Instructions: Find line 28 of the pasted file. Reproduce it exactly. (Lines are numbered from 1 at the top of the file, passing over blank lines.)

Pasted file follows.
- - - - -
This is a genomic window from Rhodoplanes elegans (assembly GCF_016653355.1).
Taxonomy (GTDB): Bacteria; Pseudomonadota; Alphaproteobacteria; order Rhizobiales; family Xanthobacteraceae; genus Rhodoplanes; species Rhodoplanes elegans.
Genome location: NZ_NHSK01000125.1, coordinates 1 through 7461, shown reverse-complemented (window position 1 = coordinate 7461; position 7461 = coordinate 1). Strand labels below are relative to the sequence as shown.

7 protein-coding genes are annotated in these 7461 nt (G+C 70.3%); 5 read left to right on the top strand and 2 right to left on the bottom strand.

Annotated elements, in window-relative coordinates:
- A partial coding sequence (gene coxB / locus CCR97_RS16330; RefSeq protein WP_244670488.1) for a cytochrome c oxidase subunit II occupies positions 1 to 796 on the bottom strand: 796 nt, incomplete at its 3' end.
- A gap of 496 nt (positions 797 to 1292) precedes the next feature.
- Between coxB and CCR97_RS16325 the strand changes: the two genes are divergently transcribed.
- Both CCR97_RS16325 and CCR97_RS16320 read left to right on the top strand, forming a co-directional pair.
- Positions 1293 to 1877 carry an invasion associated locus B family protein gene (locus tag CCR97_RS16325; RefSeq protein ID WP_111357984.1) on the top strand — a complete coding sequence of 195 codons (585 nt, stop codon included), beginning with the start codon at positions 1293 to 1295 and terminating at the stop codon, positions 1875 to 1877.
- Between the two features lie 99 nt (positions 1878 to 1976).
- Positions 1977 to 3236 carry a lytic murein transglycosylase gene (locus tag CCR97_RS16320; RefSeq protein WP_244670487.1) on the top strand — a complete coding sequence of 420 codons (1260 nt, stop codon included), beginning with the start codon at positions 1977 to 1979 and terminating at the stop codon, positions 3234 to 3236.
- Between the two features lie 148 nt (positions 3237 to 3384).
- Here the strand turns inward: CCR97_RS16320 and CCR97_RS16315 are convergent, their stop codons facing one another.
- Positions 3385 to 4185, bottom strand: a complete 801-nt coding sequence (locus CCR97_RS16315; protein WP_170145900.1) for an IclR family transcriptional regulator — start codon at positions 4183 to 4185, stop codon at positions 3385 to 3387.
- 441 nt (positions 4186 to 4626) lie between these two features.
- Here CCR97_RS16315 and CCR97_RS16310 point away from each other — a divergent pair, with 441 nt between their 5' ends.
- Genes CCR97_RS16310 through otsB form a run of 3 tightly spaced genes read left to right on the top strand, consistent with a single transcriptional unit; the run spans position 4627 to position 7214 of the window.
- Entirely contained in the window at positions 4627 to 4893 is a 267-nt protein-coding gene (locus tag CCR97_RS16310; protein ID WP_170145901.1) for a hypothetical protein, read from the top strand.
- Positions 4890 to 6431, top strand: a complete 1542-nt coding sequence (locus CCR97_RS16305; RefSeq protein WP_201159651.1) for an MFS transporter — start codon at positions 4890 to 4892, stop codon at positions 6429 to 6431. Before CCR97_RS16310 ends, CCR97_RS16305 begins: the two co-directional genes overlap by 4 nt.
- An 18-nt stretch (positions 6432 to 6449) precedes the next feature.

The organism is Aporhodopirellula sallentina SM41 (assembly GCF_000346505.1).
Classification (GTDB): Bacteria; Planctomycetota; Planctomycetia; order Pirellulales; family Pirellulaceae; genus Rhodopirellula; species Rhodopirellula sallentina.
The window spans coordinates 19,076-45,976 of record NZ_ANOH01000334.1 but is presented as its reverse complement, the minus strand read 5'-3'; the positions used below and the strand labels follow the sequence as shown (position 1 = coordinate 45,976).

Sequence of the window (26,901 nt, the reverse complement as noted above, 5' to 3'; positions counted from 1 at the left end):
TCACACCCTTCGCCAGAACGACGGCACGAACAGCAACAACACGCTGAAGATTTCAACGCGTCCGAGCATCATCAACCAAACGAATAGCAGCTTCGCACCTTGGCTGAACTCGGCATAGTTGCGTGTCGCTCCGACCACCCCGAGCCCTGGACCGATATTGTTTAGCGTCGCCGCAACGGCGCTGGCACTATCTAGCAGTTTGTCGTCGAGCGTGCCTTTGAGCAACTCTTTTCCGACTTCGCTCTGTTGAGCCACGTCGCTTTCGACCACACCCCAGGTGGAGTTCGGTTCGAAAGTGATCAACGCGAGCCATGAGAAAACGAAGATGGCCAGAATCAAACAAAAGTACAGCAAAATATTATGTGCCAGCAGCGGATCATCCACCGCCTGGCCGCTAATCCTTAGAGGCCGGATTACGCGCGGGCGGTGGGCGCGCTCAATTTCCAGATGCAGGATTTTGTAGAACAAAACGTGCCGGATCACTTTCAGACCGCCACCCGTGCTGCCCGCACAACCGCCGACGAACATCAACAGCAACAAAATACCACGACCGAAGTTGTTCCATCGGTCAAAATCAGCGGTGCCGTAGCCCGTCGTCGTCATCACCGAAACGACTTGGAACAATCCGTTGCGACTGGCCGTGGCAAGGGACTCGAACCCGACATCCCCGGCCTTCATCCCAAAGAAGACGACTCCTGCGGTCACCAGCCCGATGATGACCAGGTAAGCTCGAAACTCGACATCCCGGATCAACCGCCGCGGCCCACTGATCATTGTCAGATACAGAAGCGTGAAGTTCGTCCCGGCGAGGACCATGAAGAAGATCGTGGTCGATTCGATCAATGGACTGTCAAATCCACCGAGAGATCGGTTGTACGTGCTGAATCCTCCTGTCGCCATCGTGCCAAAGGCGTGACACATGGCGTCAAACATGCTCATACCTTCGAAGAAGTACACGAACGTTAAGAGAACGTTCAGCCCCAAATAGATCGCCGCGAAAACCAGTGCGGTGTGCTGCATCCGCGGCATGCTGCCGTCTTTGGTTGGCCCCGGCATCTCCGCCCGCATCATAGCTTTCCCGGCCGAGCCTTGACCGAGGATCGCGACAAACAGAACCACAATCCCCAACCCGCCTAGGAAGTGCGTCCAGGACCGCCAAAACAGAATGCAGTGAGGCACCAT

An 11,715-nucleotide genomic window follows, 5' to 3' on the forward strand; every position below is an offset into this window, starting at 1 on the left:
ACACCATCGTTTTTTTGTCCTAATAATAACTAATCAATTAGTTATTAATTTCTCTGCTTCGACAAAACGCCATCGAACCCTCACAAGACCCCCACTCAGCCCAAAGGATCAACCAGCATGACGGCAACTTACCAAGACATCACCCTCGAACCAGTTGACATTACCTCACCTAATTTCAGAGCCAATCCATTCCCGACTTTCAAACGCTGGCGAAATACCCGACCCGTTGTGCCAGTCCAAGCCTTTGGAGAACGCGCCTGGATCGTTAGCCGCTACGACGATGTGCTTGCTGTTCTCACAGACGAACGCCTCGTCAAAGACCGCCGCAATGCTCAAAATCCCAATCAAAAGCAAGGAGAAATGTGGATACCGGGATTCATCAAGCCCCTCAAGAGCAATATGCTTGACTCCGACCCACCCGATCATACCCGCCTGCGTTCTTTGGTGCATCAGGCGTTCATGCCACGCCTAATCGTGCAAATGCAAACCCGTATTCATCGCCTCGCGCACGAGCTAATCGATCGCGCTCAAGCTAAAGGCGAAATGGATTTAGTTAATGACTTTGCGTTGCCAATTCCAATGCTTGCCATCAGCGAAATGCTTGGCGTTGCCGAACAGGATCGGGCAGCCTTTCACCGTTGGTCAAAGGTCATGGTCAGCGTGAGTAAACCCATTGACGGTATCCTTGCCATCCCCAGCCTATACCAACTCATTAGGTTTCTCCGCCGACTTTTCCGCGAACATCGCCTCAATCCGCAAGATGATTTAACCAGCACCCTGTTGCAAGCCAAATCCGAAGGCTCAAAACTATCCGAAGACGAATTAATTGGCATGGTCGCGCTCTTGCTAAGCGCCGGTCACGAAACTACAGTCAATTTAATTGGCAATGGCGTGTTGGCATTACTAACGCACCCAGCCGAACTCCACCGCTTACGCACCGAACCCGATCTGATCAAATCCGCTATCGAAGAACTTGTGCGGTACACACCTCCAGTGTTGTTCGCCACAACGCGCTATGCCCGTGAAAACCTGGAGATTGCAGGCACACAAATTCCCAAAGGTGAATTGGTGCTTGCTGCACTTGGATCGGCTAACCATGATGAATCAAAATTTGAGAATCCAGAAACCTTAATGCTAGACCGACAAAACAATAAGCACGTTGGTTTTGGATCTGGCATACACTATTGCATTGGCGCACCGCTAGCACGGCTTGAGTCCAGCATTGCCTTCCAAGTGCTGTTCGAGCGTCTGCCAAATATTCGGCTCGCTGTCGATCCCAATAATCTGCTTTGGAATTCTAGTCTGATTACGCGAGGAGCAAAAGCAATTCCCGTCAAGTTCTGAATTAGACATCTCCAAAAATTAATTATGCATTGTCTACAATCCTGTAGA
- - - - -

ACACCATCGTTTTTTTGTCCTAATAATAACTAATCAATTAGTTATTAATTTCTCTGCTTCGACAAAACGCCATCGAACCCTCACAAGACCCCCACTCAGCCCAAAGGATCAACCAGCATGACGGCAACTTACCAAGACATCACCCTCGAACCAGTTGACATTACCTCACCTAATTTCAGAGCCAATCCATTCCCGACTTTCAAACGCTGGCGAAATACCCGACCCGTTGTGCCAGTCCAAGCCTTTGGAGAACGCGCCTGGATCGTTAGCCGCTACGACGATGTGCTTGCTGTTCTCACAGACGAACGCCTCGTCAAAGACCGCCGCAATGCTCAAAATCCCAATCAAAAGCAAGGAGAAATGTGGATACCGGGATTCATCAAGCCCCTCAAGAGCAATATGCTTGACTCCGACCCACCCGATCATACCCGCCTGCGTTCTTTGGTGCATCAGGCGTTCATGCCACGCCTAATCGTGCAAATGCAAACCCGTATTCATCGCCTCGCGCACGAGCTAATCGATCGCGCTCAAGCTAAAGGCGAAATGGATTTAGTTAATGACTTTGCGTTGCCAATTCCAATGCTTGCCATCAGCGAAATGCTTGGCGTTGCCGAACAGGATCGGGCAGCCTTTCACCGTTGGTCAAAGGTCATGGTCAGCGTGAGTAAACCCATTGACGGTATCCTTGCCATCCCCAGCCTATACCAACTCATTAGGTTTCTCCGCCGACTTTTCCGCGAACATCGCCTCAATCCGCAAGATGATTTAACCAGCACCCTGTTGCAAGCCAAATCCGAAGGCTCAAAACTATCCGAAGACGAATTAATTGGCATGGTCGCGCTCTTGCTAAGCGCCGGTCACGAAACTACAGTCAATTTAATTGGCAATGGCGTGTTGGCATTACTAACGCACCCAGCCGAACTCCACCGCTTACGCACCGAACCCGATCTGATCAAATCCGCTATCGAAGAACTTGTGCGGTACACACCTCCAGTGTTGTTCGCCACAACGCGCTATGCCCGTGAAAACCTGGAGATTGCAGGCACACAAATTCCCAAAGGTGAATTGGTGCTTGCTGCACTTGGATCGGCTAACCATGATGAATCAAAATTTGAGAATCCAGAAACCTTAATGCTAGACCGACAAAACAATAAGCACGTTGGTTTTGGATCTGGCATACACTATTGCATTGGCGCACCGCTAGCACGGCTTGAGTCCAGCATTGCCTTCCAAGTGCTGTTCGAGCGTCTGCCAAATATTCGGCTCGCTGTCGATCCCAATAATCTGCTTTGGAATTCTAGTCTGATTACGCGAGGAGCAAAAGCAATTCCCGTCAAGTTCTGAATTAGACATCTCCAAAAATTAATTATGCATTGTCTACAATCCTGTAGA